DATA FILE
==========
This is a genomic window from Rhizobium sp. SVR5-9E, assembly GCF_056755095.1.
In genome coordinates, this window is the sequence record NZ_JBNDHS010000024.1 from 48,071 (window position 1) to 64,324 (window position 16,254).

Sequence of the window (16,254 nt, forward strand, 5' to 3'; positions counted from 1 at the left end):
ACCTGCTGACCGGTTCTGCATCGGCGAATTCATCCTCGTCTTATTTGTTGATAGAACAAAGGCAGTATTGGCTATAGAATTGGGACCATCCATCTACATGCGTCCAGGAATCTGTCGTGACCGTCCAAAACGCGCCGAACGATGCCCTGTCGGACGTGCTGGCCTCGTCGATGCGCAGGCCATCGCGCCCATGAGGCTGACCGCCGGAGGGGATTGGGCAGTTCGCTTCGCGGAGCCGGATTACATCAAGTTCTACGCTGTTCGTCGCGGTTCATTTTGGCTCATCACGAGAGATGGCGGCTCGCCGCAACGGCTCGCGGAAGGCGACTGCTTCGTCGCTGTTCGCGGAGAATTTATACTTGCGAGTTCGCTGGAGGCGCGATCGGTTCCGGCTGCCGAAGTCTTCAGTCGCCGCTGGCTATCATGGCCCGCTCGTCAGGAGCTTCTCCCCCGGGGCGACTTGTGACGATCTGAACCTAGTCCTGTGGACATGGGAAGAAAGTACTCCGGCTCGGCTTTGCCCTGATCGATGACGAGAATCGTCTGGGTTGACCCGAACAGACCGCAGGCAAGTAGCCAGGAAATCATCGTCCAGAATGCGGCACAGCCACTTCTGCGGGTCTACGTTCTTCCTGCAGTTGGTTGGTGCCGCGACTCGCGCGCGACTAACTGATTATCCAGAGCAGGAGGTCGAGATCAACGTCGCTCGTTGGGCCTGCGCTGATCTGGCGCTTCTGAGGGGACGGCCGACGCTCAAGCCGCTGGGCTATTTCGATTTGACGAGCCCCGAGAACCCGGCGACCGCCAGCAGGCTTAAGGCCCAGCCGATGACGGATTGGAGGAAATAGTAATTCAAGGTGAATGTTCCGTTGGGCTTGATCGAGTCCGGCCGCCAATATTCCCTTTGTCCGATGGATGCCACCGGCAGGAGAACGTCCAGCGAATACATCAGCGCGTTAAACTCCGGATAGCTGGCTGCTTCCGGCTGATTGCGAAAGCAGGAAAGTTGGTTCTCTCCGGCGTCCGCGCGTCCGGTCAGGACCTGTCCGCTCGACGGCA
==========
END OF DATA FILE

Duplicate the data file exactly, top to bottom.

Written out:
This is a genomic window from Rhizobium sp. SVR5-9E, assembly GCF_056755095.1.
In genome coordinates, this window is the sequence record NZ_JBNDHS010000024.1 from 48,071 (window position 1) to 64,324 (window position 16,254).

Sequence of the window (16,254 nt, forward strand, 5' to 3'; positions counted from 1 at the left end):
ACCTGCTGACCGGTTCTGCATCGGCGAATTCATCCTCGTCTTATTTGTTGATAGAACAAAGGCAGTATTGGCTATAGAATTGGGACCATCCATCTACATGCGTCCAGGAATCTGTCGTGACCGTCCAAAACGCGCCGAACGATGCCCTGTCGGACGTGCTGGCCTCGTCGATGCGCAGGCCATCGCGCCCATGAGGCTGACCGCCGGAGGGGATTGGGCAGTTCGCTTCGCGGAGCCGGATTACATCAAGTTCTACGCTGTTCGTCGCGGTTCATTTTGGCTCATCACGAGAGATGGCGGCTCGCCGCAACGGCTCGCGGAAGGCGACTGCTTCGTCGCTGTTCGCGGAGAATTTATACTTGCGAGTTCGCTGGAGGCGCGATCGGTTCCGGCTGCCGAAGTCTTCAGTCGCCGCTGGCTATCATGGCCCGCTCGTCAGGAGCTTCTCCCCCGGGGCGACTTGTGACGATCTGAACCTAGTCCTGTGGACATGGGAAGAAAGTACTCCGGCTCGGCTTTGCCCTGATCGATGACGAGAATCGTCTGGGTTGACCCGAACAGACCGCAGGCAAGTAGCCAGGAAATCATCGTCCAGAATGCGGCACAGCCACTTCTGCGGGTCTACGTTCTTCCTGCAGTTGGTTGGTGCCGCGACTCGCGCGCGACTAACTGATTATCCAGAGCAGGAGGTCGAGATCAACGTCGCTCGTTGGGCCTGCGCTGATCTGGCGCTTCTGAGGGGACGGCCGACGCTCAAGCCGCTGGGCTATTTCGATTTGACGAGCCCCGAGAACCCGGCGACCGCCAGCAGGCTTAAGGCCCAGCCGATGACGGATTGGAGGAAATAGTAATTCAAGGTGAATGTTCCGTTGGGCTTGATCGAGTCCGGCCGCCAATATTCCCTTTGTCCGATGGATGCCACCGGCAGGAGAACGTCCAGCGAATACATCAGCGCGTTAAACTCCGGATAGCTGGCTGCTTCCGGCTGATTGCGAAAGCAGGAAAGTTGGTTCTCTCCGGCGTCCGCGCGTCCGGTCAGGACCTGTCCGCTCGACGGCA